Latest News, Prayer — April 5, 2017 at 4:54 am

Violence in Southern Kaduna Fueled by Government Support for Fulanis, says Bishop


World Watch Monitor | “It is important to put on record that the insecure situation we experience in Kafanchan and Southern Kaduna has not stopped despite the presence of Security Agents,” said Mgr. Bagobiri"

The Bishop of Kafanchan, in Nigeria’s volatile Southern Kaduna region, has denounced the violence of the Fulani as fueled by government complicity.

“The crisis here has persisted because of the way and manner the Federal and State governments, as well as the Security Agents are handling it,” said Mgr. Joseph Bagobiri in a statement to a visiting delegation of the Episcopal Conference of Nigeria (CBCN).

The delegation, led by the President of CBCN, Mgr. Ignatius Ayau Kaigama, Archbishop of Jos, visited Southern Kaduna to, according to Fides, “express the closeness of the entire Church in Nigeria to the local population threatened by the raids of the Fulani farmers.” The clerics also brought some concrete help for those affected by the violence.

Attacks attributed to Fulani herdsmen against the predominantly Christian population of Southern Kaduna have claimed more than 800 lives between 2011 and the end of 2016, and they continue to occur on an almost weekly basis, sometimes even increasing to a daily frequency.

“It is important to put on record that the insecure situation we experience in Kafanchan and Southern Kaduna has not stopped despite the presence of Security Agents,” said Mgr. Bagobiri, denouncing that “many of us are disappointed to see that our political leaders are taking sides and known to be supporting, directly or indirectly, the Fulanis themselves and that is why they are fast losing the support and trust of the people.”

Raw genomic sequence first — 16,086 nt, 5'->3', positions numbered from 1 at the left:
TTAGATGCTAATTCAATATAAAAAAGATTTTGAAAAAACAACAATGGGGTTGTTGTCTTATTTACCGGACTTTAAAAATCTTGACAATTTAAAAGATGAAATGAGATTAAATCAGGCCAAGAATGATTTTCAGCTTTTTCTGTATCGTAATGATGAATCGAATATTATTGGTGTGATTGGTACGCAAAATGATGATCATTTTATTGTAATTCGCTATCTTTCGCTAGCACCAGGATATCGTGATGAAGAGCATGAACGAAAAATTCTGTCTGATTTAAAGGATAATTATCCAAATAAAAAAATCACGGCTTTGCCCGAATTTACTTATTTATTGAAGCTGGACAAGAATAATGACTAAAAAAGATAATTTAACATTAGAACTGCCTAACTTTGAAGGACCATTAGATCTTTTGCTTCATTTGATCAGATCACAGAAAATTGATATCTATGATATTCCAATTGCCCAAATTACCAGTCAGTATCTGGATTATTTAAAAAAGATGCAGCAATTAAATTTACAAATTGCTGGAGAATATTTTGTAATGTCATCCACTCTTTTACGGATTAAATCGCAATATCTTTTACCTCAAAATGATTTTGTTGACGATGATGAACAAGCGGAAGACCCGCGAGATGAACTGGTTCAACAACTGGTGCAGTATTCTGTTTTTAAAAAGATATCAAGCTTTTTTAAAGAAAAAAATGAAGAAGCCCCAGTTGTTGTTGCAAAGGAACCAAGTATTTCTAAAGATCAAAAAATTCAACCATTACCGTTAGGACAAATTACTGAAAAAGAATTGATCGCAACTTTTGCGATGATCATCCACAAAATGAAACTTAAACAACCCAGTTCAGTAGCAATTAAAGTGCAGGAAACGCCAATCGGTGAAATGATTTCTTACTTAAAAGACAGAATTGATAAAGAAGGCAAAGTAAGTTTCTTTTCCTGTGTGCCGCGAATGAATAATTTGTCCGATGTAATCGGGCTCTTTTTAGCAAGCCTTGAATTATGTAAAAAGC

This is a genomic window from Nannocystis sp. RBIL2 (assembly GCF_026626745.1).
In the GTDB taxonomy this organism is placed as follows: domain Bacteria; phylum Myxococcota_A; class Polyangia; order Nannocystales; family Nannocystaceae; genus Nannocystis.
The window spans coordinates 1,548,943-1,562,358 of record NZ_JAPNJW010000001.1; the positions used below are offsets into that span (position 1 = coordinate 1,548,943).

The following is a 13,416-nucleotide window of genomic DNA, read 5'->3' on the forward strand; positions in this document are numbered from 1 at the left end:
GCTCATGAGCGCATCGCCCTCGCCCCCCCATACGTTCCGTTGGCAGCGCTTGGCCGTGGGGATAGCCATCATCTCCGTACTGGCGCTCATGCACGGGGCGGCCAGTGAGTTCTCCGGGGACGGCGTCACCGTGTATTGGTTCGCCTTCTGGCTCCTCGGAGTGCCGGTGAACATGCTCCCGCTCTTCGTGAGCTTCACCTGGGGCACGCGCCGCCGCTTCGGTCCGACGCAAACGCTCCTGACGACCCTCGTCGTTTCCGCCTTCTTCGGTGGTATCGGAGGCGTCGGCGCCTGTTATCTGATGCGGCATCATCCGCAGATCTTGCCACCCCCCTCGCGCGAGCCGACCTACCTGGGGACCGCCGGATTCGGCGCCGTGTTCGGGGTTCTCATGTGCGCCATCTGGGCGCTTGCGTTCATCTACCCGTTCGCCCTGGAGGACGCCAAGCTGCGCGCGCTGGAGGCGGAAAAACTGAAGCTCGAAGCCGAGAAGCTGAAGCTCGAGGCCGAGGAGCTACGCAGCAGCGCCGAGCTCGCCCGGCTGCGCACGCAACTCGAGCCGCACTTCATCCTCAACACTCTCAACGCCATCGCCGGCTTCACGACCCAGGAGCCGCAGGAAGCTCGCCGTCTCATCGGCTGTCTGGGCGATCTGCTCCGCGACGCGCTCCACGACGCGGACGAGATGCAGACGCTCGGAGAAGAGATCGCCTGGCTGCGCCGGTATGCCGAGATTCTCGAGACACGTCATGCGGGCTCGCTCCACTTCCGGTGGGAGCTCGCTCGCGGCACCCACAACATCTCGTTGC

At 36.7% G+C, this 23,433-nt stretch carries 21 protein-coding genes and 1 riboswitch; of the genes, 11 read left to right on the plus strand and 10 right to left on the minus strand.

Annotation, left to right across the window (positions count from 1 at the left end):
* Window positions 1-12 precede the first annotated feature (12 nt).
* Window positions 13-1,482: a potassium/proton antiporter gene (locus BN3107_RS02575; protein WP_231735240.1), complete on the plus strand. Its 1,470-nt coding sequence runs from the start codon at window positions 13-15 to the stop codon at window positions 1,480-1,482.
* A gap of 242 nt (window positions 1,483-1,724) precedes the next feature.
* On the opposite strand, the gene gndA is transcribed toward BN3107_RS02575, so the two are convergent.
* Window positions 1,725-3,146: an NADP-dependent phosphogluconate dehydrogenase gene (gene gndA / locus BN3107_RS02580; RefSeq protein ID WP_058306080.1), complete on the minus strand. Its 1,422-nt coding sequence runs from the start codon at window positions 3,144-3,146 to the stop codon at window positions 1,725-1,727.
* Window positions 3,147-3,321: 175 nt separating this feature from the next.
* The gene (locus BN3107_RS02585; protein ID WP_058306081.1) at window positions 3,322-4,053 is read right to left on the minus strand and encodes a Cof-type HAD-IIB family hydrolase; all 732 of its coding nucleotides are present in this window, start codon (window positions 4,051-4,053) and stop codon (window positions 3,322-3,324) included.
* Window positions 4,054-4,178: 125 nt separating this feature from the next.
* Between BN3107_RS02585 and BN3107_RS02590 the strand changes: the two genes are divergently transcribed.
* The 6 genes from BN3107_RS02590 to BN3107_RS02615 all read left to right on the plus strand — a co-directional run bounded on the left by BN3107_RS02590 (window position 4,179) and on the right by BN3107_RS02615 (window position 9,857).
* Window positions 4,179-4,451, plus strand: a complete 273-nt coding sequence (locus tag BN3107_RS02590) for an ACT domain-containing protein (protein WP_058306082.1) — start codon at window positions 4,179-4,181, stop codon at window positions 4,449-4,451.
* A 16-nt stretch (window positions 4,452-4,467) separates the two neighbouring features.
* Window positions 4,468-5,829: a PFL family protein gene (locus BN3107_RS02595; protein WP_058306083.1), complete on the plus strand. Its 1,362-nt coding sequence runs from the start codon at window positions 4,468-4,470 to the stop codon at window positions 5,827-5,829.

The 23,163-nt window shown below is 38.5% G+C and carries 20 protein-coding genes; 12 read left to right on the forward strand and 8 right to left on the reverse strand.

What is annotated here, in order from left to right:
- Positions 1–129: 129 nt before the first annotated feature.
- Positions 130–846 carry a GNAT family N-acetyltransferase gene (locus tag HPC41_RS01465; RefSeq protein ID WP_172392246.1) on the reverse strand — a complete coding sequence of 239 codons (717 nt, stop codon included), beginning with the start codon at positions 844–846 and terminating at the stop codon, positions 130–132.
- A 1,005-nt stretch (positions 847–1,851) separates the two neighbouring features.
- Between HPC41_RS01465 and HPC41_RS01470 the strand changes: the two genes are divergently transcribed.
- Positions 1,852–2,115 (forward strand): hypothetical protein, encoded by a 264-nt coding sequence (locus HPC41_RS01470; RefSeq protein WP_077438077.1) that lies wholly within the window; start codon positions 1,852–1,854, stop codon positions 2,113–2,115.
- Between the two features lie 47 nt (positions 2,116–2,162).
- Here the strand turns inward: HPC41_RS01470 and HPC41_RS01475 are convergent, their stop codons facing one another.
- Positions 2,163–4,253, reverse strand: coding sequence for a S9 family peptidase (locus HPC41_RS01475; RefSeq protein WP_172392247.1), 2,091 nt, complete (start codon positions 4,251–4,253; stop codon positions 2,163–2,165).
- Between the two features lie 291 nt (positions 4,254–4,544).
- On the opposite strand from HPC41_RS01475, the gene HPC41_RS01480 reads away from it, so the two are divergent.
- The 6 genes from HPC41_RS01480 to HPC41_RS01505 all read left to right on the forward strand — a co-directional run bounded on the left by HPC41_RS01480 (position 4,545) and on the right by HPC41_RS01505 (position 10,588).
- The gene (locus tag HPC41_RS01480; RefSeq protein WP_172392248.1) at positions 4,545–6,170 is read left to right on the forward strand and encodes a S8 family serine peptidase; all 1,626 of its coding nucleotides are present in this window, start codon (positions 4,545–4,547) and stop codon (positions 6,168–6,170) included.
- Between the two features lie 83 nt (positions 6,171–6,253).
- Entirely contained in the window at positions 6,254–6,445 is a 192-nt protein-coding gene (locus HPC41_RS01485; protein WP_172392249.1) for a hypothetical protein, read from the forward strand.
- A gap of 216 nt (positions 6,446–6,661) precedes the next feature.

According to the Bishop, the federal government has fueling the crisis because, in contrast to Northern and Central Kaduna, Southern Kaduna (where the majority of Christians in the area live), has not been the beneficiary of federal development projects.

The Archbishop of Jos stressed that Nigeria is a country that is “multi-ethnic, multi-religious and complex in nature.” That is why, he concluded, “we must constantly appeal to the sensibilities of our political leaders not to be seen to promote the interest of any particular group, but to be neutral and seek the common things that will promote unity, fairness and equity in the country.”

Father, we pray for the Christians of Nigeria, so long besieged by opposition and violence, not only from Boko Haram, but also from the Fulani herdsmen. We pray especially that You will direct the hearts and minds of the political leaders to help promote development in Southern Kaduna and quell the conflict between the Fulani herdsmen and the (mostly) Christian famers. We pray that You will grant wisdom to the Christian farmers, that they may know what it means to respond biblically to these attacks. We pray that You will execute justice on their behalf and protect their ability to raise their crops. With the words of the Psalmist David in Psalm 10:17-18, we pray for fellow Christians in Southern Kaduna. “O Lord, you hear the desire of the afflicted; you will strengthen their heart; you will incline your ear to do justice to the fatherless and the oppressed, so that man who is of the earth may strike terror no more.” In the name of Jesus, who loves justice and has established equity. Amen.

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